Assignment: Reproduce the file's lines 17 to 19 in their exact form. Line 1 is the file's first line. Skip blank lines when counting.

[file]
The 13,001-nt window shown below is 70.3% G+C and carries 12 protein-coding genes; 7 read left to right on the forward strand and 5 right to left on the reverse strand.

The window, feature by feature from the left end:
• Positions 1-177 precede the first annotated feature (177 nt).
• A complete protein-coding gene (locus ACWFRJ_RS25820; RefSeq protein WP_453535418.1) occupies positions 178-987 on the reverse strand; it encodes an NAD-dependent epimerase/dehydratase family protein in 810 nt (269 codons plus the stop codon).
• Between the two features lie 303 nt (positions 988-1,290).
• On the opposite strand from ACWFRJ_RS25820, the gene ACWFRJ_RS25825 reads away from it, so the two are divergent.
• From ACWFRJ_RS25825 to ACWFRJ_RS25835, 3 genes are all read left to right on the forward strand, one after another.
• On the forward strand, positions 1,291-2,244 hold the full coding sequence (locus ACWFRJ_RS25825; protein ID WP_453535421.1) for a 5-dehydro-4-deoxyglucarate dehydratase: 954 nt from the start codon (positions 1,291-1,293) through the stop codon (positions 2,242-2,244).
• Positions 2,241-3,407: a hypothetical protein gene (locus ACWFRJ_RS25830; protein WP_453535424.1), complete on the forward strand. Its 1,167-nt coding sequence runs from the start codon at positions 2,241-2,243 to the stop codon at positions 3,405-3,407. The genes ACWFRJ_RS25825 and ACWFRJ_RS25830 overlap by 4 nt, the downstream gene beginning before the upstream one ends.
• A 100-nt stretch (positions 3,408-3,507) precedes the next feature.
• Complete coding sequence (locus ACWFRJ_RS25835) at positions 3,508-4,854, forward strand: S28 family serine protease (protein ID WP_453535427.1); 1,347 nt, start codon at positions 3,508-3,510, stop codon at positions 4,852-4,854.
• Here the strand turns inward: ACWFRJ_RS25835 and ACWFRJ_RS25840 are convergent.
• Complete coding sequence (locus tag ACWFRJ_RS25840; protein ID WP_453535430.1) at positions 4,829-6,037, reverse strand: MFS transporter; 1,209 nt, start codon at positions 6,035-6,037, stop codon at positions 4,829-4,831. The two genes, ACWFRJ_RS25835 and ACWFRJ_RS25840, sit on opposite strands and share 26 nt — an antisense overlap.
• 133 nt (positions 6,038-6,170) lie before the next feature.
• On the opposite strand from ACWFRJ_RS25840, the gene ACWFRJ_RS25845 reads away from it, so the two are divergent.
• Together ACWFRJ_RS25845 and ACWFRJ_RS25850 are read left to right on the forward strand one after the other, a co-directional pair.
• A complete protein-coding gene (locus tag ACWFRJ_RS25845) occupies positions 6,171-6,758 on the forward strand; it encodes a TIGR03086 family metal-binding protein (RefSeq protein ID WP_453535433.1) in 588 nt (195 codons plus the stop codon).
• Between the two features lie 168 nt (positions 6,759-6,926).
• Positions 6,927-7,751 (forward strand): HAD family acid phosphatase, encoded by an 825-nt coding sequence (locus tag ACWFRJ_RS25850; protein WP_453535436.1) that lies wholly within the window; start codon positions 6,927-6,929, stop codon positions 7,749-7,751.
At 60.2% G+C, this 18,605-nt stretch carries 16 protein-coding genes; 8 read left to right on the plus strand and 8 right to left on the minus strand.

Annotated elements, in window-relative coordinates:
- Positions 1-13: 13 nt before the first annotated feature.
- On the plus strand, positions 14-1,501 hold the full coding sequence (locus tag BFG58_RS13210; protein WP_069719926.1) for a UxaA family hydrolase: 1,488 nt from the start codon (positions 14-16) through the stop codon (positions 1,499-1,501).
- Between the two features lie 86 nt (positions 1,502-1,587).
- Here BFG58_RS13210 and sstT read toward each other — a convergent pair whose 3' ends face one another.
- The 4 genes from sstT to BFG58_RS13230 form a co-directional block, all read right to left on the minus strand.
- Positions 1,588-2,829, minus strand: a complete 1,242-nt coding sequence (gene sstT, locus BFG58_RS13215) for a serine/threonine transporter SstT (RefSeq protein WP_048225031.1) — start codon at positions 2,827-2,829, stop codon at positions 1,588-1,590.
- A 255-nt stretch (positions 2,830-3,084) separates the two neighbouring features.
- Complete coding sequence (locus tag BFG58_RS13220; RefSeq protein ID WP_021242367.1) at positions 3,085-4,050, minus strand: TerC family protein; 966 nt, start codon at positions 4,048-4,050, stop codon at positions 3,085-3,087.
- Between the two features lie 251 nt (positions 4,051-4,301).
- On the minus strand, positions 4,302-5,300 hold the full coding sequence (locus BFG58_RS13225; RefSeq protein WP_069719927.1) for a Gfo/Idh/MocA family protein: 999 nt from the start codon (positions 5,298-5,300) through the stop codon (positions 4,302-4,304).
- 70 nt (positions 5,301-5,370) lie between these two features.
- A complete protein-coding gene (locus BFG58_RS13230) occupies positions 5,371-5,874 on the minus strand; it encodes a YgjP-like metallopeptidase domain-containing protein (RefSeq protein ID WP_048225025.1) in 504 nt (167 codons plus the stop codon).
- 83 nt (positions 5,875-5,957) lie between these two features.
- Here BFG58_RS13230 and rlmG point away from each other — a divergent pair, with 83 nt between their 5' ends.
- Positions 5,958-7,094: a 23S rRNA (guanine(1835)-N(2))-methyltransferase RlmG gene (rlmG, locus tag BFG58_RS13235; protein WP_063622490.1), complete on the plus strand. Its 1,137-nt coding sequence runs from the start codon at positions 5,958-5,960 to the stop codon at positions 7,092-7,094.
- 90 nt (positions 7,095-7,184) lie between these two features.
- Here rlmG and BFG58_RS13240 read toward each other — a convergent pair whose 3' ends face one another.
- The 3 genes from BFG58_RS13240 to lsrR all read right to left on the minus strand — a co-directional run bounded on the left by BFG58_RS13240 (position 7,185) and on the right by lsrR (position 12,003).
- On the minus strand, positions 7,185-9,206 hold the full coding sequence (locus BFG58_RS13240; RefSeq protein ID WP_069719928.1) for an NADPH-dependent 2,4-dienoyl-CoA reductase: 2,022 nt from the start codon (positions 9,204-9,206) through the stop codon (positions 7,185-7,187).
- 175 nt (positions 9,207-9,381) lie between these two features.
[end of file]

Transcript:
• A complete protein-coding gene (locus tag ACWFRJ_RS25845) occupies positions 6,171-6,758 on the forward strand; it encodes a TIGR03086 family metal-binding protein (RefSeq protein ID WP_453535433.1) in 588 nt (195 codons plus the stop codon).
• Between the two features lie 168 nt (positions 6,759-6,926).
• Positions 6,927-7,751 (forward strand): HAD family acid phosphatase, encoded by an 825-nt coding sequence (locus tag ACWFRJ_RS25850; protein WP_453535436.1) that lies wholly within the window; start codon positions 6,927-6,929, stop codon positions 7,749-7,751.